Author(s): Emily K. Suh, Texas State University
Adult English language instruction is the fastest growing segment of U.S. adult basic education population. Supporting adult emergent multilingual students through English as a Second Language or English for Speakers of Other Languages classes, referred to here as ES(O)L, and developmental literacy programs presents a “wicked problem” for many community colleges. This article compares literacy standards and instruction across adult ES(O)L and developmental literacy contexts in six Texas community college systems. Colleges held loosely shared organizational goals but lacked sufficient leadership, structure, and time for goal enactment. Through a systems theory lens, the article explores colleges’ potential to become learning organizations supporting adult multilingual students’ college transition.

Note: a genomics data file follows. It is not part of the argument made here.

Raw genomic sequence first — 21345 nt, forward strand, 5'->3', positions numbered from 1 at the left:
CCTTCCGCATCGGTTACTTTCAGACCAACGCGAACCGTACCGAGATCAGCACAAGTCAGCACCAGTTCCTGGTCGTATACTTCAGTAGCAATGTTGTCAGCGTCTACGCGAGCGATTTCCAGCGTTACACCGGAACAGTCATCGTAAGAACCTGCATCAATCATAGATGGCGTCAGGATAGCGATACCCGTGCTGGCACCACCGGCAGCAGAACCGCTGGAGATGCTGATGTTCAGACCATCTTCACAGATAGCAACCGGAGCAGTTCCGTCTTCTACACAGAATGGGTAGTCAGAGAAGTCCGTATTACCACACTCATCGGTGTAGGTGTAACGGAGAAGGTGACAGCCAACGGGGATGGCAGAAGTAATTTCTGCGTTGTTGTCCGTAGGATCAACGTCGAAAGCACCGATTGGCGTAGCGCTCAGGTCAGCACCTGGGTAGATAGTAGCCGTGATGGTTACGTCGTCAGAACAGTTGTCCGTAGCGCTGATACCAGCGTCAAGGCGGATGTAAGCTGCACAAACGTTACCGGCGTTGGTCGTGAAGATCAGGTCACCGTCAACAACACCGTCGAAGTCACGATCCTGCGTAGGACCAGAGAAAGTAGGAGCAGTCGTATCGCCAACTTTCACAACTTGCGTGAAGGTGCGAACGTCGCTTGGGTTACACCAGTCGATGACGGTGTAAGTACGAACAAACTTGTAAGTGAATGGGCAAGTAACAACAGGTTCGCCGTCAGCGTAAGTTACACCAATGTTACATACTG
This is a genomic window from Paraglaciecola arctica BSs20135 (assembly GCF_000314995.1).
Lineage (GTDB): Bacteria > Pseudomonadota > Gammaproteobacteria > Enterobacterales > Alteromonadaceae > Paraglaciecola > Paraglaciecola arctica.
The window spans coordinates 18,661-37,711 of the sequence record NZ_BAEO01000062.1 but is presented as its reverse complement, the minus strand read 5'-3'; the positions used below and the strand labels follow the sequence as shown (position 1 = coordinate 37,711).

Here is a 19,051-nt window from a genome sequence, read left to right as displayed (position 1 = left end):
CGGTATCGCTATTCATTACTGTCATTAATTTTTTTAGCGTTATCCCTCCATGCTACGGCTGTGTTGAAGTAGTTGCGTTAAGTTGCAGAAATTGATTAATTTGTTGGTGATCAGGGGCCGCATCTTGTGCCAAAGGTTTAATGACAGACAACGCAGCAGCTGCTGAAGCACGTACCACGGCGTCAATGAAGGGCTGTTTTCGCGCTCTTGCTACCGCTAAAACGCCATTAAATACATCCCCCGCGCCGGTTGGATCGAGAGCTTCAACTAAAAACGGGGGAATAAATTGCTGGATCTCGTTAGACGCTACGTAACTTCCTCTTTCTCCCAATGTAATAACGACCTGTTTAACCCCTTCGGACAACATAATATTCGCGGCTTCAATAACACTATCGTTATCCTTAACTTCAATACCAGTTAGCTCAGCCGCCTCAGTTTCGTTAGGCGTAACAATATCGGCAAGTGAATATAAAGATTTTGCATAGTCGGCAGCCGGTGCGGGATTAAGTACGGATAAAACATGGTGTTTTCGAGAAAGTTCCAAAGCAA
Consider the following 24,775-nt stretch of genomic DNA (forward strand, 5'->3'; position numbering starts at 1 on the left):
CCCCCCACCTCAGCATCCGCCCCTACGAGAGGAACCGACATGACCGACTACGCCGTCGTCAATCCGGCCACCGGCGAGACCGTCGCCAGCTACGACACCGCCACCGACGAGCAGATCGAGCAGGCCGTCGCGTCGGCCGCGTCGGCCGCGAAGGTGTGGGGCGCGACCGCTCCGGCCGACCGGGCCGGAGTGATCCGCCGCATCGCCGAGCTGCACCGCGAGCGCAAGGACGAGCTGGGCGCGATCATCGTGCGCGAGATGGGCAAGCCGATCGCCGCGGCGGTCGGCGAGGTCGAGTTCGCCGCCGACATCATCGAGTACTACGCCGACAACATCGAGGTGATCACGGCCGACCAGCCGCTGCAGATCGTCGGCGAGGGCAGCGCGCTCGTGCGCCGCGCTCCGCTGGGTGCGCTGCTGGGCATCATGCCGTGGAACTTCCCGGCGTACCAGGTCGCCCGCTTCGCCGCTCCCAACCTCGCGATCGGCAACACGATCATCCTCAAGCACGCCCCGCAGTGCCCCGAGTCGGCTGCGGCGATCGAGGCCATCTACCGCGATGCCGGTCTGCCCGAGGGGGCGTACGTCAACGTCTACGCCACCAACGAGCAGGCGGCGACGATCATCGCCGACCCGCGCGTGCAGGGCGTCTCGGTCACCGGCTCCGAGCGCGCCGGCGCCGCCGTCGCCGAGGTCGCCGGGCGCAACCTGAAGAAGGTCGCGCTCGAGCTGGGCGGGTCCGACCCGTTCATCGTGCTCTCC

ALE Journal – Volume 5, Issue 3